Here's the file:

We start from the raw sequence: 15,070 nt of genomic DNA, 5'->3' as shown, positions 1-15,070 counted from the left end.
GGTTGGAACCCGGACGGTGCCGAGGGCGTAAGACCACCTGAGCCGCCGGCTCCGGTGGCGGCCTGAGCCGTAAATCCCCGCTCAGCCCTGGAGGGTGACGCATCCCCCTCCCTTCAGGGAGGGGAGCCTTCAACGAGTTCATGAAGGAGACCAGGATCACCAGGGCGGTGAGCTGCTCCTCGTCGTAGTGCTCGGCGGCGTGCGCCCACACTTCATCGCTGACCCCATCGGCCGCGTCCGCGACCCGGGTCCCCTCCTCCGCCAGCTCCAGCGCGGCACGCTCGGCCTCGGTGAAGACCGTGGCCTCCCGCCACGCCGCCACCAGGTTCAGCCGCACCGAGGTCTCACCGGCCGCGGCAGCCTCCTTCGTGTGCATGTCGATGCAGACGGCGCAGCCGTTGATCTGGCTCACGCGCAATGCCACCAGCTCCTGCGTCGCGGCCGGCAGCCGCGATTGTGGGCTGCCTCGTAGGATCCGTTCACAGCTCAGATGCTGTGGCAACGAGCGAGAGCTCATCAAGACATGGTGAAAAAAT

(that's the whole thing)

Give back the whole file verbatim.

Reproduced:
We start from the raw sequence: 15,070 nt of genomic DNA, 5'->3' as shown, positions 1-15,070 counted from the left end.
GGTTGGAACCCGGACGGTGCCGAGGGCGTAAGACCACCTGAGCCGCCGGCTCCGGTGGCGGCCTGAGCCGTAAATCCCCGCTCAGCCCTGGAGGGTGACGCATCCCCCTCCCTTCAGGGAGGGGAGCCTTCAACGAGTTCATGAAGGAGACCAGGATCACCAGGGCGGTGAGCTGCTCCTCGTCGTAGTGCTCGGCGGCGTGCGCCCACACTTCATCGCTGACCCCATCGGCCGCGTCCGCGACCCGGGTCCCCTCCTCCGCCAGCTCCAGCGCGGCACGCTCGGCCTCGGTGAAGACCGTGGCCTCCCGCCACGCCGCCACCAGGTTCAGCCGCACCGAGGTCTCACCGGCCGCGGCAGCCTCCTTCGTGTGCATGTCGATGCAGACGGCGCAGCCGTTGATCTGGCTCACGCGCAATGCCACCAGCTCCTGCGTCGCGGCCGGCAGCCGCGATTGTGGGCTGCCTCGTAGGATCCGTTCACAGCTCAGATGCTGTGGCAACGAGCGAGAGCTCATCAAGACATGGTGAAAAAAT